"type": "integer",
          "size": "11"

The TriviaScore table simply stores each user’s current score. It has three fields: id, user, and score.

Note: You can also easily set up a REST connection to your own SQL or your own NoSQL database and call these APIs from your client app.

Sign up for a Rotten Tomates API Key

Now you’ll need to go get yourself a free Rotten Tomatoes API key to access movie information. Sign up for a free API key here.

Save Your Rotten Tomatoes API Key

The DSP provides a secure server-side proxy to any remote REST service.

Click on the ‘Services’ tab and enter required information about the movies service. Make sure the API Name and Base URL are exactly the same as pictured in the screenshot below. Scroll down to the Parameters section and enter ‘apiKey’ for name and your own Rotten Tomatoes API key for value. Then click the ‘Update’ button to save the movies service.


Click to expand the Service Defintion section of the screen. You need to copy a JSON file which defines the movies API. The movies API contains a simple GET call that takes a movie name as a string. Once you've copied the JSON, click the Save button in the lower right-hand corner to save your work.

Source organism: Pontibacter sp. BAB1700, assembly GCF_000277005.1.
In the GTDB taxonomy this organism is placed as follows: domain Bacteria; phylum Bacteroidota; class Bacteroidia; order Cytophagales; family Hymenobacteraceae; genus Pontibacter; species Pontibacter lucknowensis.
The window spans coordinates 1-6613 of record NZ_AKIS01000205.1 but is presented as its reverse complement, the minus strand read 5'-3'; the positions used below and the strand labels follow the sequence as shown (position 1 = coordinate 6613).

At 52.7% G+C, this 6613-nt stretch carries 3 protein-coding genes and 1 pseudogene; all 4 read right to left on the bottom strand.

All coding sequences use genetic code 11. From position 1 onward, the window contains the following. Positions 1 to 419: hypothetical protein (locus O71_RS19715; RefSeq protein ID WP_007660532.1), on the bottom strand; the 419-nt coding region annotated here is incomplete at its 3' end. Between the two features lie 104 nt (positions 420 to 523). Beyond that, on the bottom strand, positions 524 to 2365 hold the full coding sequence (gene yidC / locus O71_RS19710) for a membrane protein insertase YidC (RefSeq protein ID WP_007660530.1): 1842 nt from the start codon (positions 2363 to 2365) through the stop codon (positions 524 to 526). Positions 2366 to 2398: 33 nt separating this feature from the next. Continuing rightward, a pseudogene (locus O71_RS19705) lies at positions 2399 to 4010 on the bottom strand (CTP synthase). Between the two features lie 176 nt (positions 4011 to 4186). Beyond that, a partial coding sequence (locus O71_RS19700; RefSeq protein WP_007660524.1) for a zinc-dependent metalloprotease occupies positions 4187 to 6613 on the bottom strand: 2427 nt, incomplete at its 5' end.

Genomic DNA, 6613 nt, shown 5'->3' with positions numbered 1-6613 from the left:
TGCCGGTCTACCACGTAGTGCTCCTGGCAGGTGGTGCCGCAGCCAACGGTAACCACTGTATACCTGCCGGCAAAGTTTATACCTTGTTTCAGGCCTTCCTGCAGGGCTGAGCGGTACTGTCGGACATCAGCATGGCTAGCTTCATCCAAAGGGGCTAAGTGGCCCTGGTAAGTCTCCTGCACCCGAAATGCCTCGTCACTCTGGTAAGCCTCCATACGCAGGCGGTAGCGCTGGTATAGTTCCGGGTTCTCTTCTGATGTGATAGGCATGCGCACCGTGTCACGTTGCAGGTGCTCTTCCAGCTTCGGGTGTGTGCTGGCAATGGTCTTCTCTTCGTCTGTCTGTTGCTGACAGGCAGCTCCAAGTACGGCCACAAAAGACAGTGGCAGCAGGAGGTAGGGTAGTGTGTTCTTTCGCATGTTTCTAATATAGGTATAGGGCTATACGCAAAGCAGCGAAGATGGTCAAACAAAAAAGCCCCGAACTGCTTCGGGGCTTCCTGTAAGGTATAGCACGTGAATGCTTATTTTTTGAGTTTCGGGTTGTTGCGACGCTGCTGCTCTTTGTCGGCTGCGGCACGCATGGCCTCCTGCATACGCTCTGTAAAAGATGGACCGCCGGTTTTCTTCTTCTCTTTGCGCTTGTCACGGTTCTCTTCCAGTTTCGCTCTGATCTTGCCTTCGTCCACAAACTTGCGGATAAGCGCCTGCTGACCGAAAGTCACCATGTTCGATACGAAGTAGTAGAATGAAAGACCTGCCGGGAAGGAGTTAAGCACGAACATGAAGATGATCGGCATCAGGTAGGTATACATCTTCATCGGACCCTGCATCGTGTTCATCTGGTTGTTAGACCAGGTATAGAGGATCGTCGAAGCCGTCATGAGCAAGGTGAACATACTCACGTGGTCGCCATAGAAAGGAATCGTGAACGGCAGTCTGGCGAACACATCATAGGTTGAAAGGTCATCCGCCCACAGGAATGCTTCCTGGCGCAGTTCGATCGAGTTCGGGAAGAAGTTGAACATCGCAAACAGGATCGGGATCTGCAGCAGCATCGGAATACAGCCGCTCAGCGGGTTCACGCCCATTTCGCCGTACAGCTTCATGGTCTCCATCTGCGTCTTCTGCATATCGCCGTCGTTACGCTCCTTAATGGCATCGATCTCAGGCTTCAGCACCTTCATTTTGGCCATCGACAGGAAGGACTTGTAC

Important: Make sure you set the basePath value to the correct URL path for your own DSP URL followed by /rest (i.e. replace ‘dsp-foo’ with your own DSP here "basePath":"https://dsp-foo.cloud.dreamfactory.com/rest")

Note: You can learn more about the API definition file here.

               "summary":"Get a recordset of movies based on a query parameter",
                     "description":"Movie name as a string",
                     "message":"Bad Request - Request does not have a valid format, all required parameters, etc.",
                     "message":"System Error - Specific reason is included in the error message.",
               "notes":"Use a plus sign between words in titles with multiple words"
         "description":"Operations for resource type administration."

Make a test API call to Rotten Tomatoes

Now you’re ready to make a test API call to Rotten Tomatoes. Click on the ‘API / SDK’ tab, click on the movies API to expand it, then click on the blue GET button. Scroll down and enter a movie name for the ‘q’ parameter and then click the ‘Try it out!’ button.

You should get a valid response back from Rotten Tomatoes, like so.


Add a role for trivia app end users

Next you need to specify a role for end users that register to use the trivia application. The idea of roles is simple. Roles specify access control to apps, data, and REST services. Remember, you may configure other apps and services in your DSP that you wouldn’t want end users of the trivia app to access.